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Distributed Gibbs: A MemoryBounded SamplingBased DCOP Algorithm
"... Researchers have used distributed constraint optimization problems (DCOPs) to model various multiagent coordination and resource allocation problems. Very recently, Ottens et al. proposed a promising new approach to solve DCOPs that is based on confidence bounds via their Distributed UCT (DUCT) sam ..."
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Cited by 6 (6 self)
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Researchers have used distributed constraint optimization problems (DCOPs) to model various multiagent coordination and resource allocation problems. Very recently, Ottens et al. proposed a promising new approach to solve DCOPs that is based on confidence bounds via their Distributed UCT (DUCT) samplingbased algorithm. Unfortunately, its memory requirement per agent is exponential in the number of agents in the problem, which prohibits it from scaling up to large problems. Thus, in this paper, we introduce a new samplingbased DCOP algorithm called Distributed Gibbs, whose memory requirements per agent is linear in the number of agents in the problem. Additionally, we show empirically that our algorithm is able to find solutions that are better than DUCT; and computationally, our algorithm runs faster than DUCT as well as solve some large problems that DUCT failed to solve due to memory limitations.
Improving DPOP with branch consistency for solving distributed constraint optimization problems
 In CP
, 2014
"... Abstract. The DCOP model has gained momentum in recent years thanks to its ability to capture problems that are naturally distributed and cannot be realistically addressed in a centralized manner. Dynamic programming based techniques have been recognized to be among the most effective techniques f ..."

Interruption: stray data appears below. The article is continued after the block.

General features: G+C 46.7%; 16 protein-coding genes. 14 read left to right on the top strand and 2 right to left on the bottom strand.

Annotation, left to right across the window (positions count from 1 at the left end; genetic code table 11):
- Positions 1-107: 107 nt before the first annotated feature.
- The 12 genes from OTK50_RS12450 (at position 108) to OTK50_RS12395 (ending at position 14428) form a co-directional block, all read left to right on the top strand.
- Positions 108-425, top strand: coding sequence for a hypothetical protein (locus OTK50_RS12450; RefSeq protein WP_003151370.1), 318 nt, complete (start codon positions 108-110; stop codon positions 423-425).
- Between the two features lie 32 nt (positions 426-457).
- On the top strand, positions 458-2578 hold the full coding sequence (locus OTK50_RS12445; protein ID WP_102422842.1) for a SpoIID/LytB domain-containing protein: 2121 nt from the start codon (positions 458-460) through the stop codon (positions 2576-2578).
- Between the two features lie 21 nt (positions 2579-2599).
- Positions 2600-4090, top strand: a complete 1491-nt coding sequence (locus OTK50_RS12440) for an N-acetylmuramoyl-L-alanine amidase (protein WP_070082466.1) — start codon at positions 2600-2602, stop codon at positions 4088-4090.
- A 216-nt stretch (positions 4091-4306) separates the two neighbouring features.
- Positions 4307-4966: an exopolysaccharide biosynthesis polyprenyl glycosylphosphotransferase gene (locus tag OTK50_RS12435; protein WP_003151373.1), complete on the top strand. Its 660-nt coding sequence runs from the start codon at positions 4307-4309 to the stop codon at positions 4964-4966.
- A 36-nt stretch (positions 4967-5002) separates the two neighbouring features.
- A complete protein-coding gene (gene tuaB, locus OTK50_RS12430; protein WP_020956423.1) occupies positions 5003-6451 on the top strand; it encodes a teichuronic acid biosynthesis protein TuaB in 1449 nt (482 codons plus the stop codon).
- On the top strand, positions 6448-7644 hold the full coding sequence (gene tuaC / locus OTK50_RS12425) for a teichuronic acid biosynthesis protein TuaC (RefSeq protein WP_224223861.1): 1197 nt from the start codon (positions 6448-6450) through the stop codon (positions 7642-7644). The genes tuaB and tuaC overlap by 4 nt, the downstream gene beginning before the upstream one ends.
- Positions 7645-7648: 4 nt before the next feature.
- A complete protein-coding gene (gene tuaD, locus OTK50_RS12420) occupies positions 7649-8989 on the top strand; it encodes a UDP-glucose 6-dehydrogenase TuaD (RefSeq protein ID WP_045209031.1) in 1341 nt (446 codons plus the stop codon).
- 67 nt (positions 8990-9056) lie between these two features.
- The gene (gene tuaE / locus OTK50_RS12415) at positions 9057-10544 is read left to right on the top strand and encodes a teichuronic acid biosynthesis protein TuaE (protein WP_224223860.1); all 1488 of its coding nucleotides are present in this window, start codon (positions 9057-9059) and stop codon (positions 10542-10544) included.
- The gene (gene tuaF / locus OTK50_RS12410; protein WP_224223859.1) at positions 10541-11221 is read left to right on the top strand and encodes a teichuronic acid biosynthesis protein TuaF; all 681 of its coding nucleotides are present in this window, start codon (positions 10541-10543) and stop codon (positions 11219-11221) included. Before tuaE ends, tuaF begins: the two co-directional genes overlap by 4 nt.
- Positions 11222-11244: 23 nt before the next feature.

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Cited by 4 (4 self)
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Abstract. The DCOP model has gained momentum in recent years thanks to its ability to capture problems that are naturally distributed and cannot be realistically addressed in a centralized manner. Dynamic programming based techniques have been recognized to be among the most effective techniques for building complete DCOP solvers (e.g., DPOP). Unfortunately, they also suffer from a widely recognized drawback: their messages are exponential in size. Another limitation is that most current DCOP algorithms do not actively exploit hard constraints, which are common in many real problems. This paper addresses these two limitations by introducing an algorithm, called BrCDPOP, that exploits arc consistency and a form of consistency that applies to paths in pseudotrees to reduce the size of the messages. Experimental results shows that BrCDPOP uses messages that are up to one order of magnitude smaller than DPOP, and that it can scale up well, being able to solve problems that its counterpart can not. 1
Distributed Constraint Optimization Problems (DCOPs)
"... Researchers have recently introduced a promising new class of Distributed Constraint Optimization Problem (DCOP) algorithms that is based on sampling. This paradigm is very amenable to parallelization since sampling algorithms require a lot of samples to ensure convergence, and the sampling proce ..."